Earning potential is determined by several factors. A college education increases one’s earning potential by eight to ten percent. Although starting salaries are different for each individual, an average college graduate earns 84% more than a person with a high school diploma. The exact figures vary based on the occupation, field, and individual skills. However, a college degree does provide a benchmark for earning potential.
Having a college education
According to a study, workers with a postsecondary degree have a $1 million higher earnings potential than those with only a high school diploma. Additionally, a college education can give you more career stability, as employees with a college degree are less susceptible to layoffs during recessions. According to Pew Research Center, 77% of workers with a postgraduate degree say their job gives them a sense of identity.
Getting involved in college
Getting involved in college is a wonderful way to build your resume, expand your social circle, and enhance your professional network. Instead of passively sitting through classes, get involved with your fellow students. Join a club, volunteer in the community, or join a professional society. You’ll meet other students with similar interests, and the contacts you make can lead to internships or real-world experience. Plus, you’ll be more likely to get hired after graduation, so there’s no harm in trying something new now!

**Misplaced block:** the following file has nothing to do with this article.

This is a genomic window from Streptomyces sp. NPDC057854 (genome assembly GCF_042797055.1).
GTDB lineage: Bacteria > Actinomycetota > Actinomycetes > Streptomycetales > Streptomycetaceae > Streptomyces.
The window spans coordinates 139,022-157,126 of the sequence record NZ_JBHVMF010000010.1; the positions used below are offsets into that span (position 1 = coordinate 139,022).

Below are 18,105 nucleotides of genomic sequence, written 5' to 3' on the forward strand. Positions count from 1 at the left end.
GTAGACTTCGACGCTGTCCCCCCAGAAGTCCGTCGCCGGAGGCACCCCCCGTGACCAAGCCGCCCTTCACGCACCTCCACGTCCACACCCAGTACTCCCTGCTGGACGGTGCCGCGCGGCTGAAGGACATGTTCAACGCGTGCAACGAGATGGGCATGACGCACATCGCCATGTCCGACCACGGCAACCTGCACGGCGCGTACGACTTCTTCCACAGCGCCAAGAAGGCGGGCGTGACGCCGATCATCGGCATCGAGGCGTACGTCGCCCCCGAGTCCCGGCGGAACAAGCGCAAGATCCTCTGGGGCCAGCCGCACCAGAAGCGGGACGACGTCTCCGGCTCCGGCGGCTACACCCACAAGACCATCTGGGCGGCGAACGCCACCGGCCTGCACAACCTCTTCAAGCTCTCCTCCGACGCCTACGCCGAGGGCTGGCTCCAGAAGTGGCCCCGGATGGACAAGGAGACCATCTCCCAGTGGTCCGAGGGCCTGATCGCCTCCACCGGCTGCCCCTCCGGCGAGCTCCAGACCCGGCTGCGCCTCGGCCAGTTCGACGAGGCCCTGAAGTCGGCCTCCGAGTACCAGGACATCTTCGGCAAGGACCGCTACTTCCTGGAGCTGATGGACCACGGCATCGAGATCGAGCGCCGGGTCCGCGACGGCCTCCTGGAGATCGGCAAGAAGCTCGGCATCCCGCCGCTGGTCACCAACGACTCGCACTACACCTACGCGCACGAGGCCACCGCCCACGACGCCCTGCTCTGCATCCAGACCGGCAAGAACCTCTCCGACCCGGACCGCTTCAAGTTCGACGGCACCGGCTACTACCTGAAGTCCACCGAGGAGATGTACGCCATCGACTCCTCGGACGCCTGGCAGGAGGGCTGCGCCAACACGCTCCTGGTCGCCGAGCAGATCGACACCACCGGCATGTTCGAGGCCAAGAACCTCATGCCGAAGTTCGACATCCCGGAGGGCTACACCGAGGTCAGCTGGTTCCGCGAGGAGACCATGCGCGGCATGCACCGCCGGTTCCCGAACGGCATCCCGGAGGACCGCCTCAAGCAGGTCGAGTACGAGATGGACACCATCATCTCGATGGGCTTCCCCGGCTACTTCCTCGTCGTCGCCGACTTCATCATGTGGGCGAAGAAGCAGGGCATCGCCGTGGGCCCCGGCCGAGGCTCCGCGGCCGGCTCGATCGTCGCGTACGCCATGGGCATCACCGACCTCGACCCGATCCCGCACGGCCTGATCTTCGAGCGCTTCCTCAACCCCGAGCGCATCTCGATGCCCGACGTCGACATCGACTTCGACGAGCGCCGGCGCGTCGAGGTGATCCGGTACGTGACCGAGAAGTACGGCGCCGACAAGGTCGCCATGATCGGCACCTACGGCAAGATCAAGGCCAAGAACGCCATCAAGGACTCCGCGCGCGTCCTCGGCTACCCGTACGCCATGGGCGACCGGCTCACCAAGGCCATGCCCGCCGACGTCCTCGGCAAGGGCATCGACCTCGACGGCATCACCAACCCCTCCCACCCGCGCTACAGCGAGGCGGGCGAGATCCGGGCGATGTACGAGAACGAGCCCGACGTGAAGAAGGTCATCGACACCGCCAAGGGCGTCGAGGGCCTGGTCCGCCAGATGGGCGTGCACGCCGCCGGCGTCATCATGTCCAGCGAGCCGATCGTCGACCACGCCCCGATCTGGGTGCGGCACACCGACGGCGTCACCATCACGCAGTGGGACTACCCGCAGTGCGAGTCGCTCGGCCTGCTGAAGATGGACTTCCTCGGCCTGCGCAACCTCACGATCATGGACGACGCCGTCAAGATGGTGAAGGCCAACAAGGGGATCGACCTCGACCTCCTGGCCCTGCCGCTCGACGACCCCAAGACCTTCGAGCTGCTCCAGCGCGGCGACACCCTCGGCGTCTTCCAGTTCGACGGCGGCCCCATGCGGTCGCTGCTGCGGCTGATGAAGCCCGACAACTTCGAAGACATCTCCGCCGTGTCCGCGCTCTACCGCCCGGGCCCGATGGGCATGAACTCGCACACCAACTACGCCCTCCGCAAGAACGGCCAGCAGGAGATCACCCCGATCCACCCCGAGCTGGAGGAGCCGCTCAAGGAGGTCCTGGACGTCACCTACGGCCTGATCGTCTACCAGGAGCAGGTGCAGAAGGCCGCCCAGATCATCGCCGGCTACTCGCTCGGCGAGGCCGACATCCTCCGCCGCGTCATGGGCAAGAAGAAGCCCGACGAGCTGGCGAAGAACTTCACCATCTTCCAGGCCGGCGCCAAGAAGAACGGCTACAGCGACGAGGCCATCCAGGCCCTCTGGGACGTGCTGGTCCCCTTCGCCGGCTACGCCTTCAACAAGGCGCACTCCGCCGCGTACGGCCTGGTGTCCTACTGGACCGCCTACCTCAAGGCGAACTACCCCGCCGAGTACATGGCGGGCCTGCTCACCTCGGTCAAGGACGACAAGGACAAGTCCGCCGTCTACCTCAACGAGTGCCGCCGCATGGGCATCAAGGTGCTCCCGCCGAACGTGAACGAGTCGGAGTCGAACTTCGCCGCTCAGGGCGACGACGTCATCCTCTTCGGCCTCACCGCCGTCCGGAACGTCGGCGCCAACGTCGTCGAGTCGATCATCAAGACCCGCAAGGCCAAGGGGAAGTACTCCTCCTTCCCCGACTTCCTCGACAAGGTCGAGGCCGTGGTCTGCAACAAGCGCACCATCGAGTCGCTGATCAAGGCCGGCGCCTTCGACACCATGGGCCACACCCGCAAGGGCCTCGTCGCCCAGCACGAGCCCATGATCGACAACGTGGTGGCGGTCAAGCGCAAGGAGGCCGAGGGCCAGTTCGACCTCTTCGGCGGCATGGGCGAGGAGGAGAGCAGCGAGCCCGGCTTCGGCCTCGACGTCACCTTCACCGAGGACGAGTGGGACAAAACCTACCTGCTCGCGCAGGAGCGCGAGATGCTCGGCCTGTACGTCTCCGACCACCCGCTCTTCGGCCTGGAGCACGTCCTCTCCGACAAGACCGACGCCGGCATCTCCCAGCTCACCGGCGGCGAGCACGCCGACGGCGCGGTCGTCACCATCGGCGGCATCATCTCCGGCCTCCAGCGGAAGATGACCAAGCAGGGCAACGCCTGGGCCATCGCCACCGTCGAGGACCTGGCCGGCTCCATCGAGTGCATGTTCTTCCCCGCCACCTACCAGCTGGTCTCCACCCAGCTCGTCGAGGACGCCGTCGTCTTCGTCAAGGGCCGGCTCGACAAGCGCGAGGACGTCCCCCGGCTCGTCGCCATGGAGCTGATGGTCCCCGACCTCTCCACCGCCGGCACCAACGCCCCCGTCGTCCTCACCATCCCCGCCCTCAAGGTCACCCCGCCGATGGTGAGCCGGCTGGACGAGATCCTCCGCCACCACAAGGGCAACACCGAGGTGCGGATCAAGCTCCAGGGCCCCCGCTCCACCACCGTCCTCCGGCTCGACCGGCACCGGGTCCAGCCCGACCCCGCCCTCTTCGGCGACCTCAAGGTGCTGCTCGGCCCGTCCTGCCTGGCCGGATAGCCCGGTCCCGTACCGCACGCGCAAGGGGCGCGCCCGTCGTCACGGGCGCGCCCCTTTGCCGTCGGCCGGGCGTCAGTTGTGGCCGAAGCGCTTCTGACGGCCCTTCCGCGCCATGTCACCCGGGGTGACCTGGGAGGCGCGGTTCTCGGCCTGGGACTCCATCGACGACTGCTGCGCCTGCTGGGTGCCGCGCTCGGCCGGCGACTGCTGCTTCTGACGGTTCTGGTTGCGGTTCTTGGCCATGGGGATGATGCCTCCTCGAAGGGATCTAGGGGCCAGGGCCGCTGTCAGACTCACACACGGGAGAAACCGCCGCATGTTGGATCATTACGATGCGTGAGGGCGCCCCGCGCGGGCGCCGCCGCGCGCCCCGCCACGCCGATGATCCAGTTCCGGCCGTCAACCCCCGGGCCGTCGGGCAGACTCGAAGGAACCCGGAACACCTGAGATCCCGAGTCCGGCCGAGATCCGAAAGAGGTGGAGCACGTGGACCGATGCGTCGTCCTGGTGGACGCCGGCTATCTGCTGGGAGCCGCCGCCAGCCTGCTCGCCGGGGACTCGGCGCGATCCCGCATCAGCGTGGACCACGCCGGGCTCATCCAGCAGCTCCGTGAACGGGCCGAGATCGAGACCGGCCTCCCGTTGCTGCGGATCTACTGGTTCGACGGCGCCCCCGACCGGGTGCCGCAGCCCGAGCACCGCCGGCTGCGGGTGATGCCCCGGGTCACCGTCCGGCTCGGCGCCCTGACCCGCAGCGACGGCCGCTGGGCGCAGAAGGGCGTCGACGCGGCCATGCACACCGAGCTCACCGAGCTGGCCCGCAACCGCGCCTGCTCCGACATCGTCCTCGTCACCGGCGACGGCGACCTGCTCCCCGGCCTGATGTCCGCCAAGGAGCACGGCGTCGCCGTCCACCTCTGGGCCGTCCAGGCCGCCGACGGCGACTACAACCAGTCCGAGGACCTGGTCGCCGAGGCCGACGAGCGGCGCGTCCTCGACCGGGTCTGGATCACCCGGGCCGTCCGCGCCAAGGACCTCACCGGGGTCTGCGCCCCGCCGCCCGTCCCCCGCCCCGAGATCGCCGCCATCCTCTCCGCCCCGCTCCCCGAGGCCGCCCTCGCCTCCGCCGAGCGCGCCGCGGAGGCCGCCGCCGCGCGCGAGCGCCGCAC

Getting a bachelor’s degree
Whether you’re looking to improve your career prospects, get promoted, or simply set an example for your children, getting a bachelor’s degree can boost your earning potential. However, it can be challenging to balance work and school, and you should be committed to the process. The good news is that there are plenty of adult degree programs with flexible schedules and affordable tuition fees. You’ll want to find a program that fits your lifestyle and schedule, and that offers the support you need.
Paying off a college degree
Depending on the field in which you major, a college degree can boost your earning potential by thousands of dollars per year. For instance, a graduate of computer science with earnings at the 25th percentile can expect to pay over 10% of their earnings in their first two years of repayment. Similarly, a graduate in drama and theater arts could expect to pay over 10% of their earnings in their first two years of repayment.
Life expectancy after college
Life expectancy after college is higher among white men who completed at least a high school education. During the 1950s and 1960s, the life expectancy of white men with less than a high school education was 12.9 years shorter than those with more than 16 years of education. Despite overall improvements in life expectancy, the gap between white men with little education and those with more than 16 years of education remains large.